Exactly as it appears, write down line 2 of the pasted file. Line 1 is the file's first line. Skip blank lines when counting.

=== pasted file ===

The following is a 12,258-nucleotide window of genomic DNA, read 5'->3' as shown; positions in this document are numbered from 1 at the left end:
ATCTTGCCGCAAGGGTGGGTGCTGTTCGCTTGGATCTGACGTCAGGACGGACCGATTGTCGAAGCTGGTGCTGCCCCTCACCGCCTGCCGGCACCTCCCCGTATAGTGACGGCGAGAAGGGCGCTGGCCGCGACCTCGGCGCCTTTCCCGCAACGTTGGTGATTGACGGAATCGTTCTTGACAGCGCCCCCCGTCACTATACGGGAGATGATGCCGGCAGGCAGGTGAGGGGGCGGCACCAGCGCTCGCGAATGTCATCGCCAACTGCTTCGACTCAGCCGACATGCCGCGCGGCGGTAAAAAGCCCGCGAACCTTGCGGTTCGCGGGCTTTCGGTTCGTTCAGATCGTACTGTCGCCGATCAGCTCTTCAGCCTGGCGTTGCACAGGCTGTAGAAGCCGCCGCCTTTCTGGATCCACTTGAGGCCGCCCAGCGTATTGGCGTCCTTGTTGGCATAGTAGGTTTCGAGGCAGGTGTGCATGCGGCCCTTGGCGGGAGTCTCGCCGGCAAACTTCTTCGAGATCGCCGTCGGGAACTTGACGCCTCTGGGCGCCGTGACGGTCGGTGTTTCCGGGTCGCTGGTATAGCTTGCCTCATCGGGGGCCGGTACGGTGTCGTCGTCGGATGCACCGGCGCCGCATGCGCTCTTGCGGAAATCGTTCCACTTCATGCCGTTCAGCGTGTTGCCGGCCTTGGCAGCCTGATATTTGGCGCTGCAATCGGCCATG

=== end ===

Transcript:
ATCTTGCCGCAAGGGTGGGTGCTGTTCGCTTGGATCTGACGTCAGGACGGACCGATTGTCGAAGCTGGTGCTGCCCCTCACCGCCTGCCGGCACCTCCCCGTATAGTGACGGCGAGAAGGGCGCTGGCCGCGACCTCGGCGCCTTTCCCGCAACGTTGGTGATTGACGGAATCGTTCTTGACAGCGCCCCCCGTCACTATACGGGAGATGATGCCGGCAGGCAGGTGAGGGGGCGGCACCAGCGCTCGCGAATGTCATCGCCAACTGCTTCGACTCAGCCGACATGCCGCGCGGCGGTAAAAAGCCCGCGAACCTTGCGGTTCGCGGGCTTTCGGTTCGTTCAGATCGTACTGTCGCCGATCAGCTCTTCAGCCTGGCGTTGCACAGGCTGTAGAAGCCGCCGCCTTTCTGGATCCACTTGAGGCCGCCCAGCGTATTGGCGTCCTTGTTGGCATAGTAGGTTTCGAGGCAGGTGTGCATGCGGCCCTTGGCGGGAGTCTCGCCGGCAAACTTCTTCGAGATCGCCGTCGGGAACTTGACGCCTCTGGGCGCCGTGACGGTCGGTGTTTCCGGGTCGCTGGTATAGCTTGCCTCATCGGGGGCCGGTACGGTGTCGTCGTCGGATGCACCGGCGCCGCATGCGCTCTTGCGGAAATCGTTCCACTTCATGCCGTTCAGCGTGTTGCCGGCCTTGGCAGCCTGATATTTGGCGCTGCAATCGGCCATG